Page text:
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Sunday 24 June 2018

How a £1 bet sparked a €10m betting spree and prison for this postmaster

Tony O'Reilly
Tony O'Reilly
Jerome Reilly

Jerome Reilly

The shocking downfall of a Wexford postmaster who ended up in jail after stealing €1.75m from An Post during a €10m betting spree, began with a modest £1 bet on a World Cup soccer match.

Tony O'Reilly ended up losing his freedom, his job and his marriage because of his uncontrollable gambling addiction that led him to increasingly devious thefts from the national postal service.

Those thefts included stealing his betting money from pristine bundles of post office cash with a pair of precision pliers so they would not be missed in Gorey post office where he had risen to branch manager.

Today his shocking and disturbing tale is published in LIFE magazine together with an exclusive extract from the book he has co-written with Sunday Independent columnist Declan Lynch titled Tony 10: The astonishing story of the postman who gambled €10,000,000... and lost it all.

Tony 10 was Tony O'Reilly's online-gambling name. While his first brush with gambling was a £1 wager in a bookies shop on Dutch striker Patrick Kluivert to score the first goal in a game against Argentina.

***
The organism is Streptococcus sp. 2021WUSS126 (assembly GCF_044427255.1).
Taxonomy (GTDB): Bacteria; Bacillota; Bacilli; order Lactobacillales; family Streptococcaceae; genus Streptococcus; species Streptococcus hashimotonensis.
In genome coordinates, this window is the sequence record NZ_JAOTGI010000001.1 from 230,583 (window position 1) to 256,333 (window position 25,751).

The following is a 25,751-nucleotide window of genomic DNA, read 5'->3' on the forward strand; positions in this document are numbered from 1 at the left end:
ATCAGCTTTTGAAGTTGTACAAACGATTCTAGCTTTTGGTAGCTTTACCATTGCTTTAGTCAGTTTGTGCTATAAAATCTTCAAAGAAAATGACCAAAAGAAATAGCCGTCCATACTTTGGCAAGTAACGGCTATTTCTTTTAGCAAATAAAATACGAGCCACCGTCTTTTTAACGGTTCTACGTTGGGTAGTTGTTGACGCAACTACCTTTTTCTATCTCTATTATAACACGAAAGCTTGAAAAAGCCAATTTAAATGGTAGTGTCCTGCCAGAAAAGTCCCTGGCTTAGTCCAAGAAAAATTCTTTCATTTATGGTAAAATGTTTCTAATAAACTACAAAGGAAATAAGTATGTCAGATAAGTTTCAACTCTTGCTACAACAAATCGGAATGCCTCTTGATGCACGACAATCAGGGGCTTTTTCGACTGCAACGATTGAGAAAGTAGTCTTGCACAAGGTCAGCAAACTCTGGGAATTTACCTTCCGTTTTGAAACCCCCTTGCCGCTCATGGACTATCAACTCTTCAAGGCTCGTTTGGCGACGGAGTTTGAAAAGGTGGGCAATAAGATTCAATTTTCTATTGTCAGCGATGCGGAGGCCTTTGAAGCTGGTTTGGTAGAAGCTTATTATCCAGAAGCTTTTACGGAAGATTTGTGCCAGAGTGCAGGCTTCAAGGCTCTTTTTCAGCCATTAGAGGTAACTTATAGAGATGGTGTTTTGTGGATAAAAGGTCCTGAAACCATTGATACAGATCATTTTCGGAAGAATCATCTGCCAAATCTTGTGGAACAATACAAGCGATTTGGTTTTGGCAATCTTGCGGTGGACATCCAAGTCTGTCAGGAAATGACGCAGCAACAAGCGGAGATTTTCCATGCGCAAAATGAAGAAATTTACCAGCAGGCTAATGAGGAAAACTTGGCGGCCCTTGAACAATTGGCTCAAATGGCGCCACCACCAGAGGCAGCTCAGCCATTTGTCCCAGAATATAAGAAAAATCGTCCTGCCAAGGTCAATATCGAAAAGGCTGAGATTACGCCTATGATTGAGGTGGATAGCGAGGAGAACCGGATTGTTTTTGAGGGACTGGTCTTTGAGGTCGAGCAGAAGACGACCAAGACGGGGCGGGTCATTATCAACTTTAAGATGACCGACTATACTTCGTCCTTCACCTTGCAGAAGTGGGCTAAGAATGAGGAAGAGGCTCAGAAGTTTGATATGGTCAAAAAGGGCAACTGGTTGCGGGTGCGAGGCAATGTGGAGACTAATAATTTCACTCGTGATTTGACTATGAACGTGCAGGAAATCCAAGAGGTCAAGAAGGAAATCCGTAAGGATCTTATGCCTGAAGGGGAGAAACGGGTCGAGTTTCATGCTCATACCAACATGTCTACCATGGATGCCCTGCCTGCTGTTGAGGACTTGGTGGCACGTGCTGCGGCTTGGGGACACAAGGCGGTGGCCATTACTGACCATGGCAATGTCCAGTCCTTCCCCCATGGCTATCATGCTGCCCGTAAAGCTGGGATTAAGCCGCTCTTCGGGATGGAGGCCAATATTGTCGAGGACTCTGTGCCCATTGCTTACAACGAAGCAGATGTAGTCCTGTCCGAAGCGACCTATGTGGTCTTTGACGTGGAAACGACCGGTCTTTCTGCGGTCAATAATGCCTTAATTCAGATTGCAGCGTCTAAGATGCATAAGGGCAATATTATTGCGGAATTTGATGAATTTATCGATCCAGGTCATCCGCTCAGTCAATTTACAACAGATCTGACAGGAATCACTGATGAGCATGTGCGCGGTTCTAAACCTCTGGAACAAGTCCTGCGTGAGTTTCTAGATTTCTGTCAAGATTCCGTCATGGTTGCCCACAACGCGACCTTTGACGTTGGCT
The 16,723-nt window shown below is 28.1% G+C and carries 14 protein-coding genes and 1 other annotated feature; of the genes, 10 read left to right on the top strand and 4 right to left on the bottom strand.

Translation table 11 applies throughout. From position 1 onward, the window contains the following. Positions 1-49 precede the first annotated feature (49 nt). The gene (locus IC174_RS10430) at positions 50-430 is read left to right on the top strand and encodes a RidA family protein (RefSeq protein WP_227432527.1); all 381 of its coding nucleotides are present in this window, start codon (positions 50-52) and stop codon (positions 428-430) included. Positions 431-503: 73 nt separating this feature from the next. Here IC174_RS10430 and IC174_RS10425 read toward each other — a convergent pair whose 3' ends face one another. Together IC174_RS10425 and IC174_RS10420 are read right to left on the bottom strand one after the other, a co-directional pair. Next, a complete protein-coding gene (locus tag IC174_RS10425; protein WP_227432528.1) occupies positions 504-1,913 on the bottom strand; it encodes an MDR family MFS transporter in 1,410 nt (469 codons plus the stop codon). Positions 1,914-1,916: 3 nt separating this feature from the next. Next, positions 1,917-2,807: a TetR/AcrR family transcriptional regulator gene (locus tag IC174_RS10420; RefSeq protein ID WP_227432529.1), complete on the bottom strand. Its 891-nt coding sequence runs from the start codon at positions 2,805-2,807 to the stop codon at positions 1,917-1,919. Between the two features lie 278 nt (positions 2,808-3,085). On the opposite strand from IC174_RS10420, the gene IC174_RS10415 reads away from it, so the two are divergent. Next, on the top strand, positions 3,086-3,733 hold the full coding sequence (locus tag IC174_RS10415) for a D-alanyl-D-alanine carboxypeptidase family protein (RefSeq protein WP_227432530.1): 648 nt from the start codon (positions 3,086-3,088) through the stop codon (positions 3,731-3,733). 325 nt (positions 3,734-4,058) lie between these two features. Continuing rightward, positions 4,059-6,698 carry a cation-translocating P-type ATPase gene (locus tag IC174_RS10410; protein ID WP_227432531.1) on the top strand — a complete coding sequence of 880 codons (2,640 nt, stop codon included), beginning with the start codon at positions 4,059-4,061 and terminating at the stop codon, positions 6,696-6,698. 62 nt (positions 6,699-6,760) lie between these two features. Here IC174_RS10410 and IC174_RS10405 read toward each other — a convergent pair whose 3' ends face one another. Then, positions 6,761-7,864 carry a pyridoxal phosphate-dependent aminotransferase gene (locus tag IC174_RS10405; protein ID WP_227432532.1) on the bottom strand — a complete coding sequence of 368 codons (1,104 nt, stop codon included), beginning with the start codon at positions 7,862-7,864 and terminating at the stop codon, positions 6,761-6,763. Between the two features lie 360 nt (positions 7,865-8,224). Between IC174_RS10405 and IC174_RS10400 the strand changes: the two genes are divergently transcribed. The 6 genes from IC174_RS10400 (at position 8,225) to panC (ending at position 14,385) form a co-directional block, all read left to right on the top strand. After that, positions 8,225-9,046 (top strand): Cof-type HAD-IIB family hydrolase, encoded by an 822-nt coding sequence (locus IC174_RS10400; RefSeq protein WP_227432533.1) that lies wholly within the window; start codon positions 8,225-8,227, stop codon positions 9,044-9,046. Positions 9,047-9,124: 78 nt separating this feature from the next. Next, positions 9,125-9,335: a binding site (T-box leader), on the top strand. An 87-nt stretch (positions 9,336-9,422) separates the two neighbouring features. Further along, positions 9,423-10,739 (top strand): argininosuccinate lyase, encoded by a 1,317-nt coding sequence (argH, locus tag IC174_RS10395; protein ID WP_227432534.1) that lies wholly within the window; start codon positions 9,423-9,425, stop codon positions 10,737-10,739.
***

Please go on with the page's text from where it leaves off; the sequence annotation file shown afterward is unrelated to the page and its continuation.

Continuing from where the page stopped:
His major problem began when a well-meaning brother-in-law gave him a €50 voucher which introduced him to online betting.

Within months he was betting €40,000 on the outcome of a Norwegian women's soccer match and stealing from An Post, first from coin bags and then notes, as his addiction spiralled and he desperately tried to make up his losses.

All told more than €10m in transactions went through the Tony 10 account and An Post were left with a €1.75m loss.

When his theft and deception was uncovered he went on the run. His family and friends feared he had taken his own life. Instead he had fled to Northern Ireland and was still placing bets.

He was eventually arrested and sentenced to four years in prison for stealing €1.75m.

He underwent counselling and has now trained as a counsellor himself. He still feels shame, he says, and is continuing to pay back his debts.

"When I was in recovery in Cuan Mhuire," he says, "Sister Susan told me to try to get to a place of peaceful regret. I know what she means and I do try, and sometimes I think I'm nearly there. But I'm ashamed of what I've done, and that's hard," he says in today's edition of LIFE magazine.

Yesterday, the GAA's annual congress held at Croke Park voted overwhelmingly to ban all sponsorship of the association from gambling companies.

Speaking before the vote, Mick Rock of Connacht GAA claimed that sport in general is "besieged by gambling" and that passing the motion "will enhance the moral standing of the GAA in Irish life and protect the integrity of our games".

Sunday Independent

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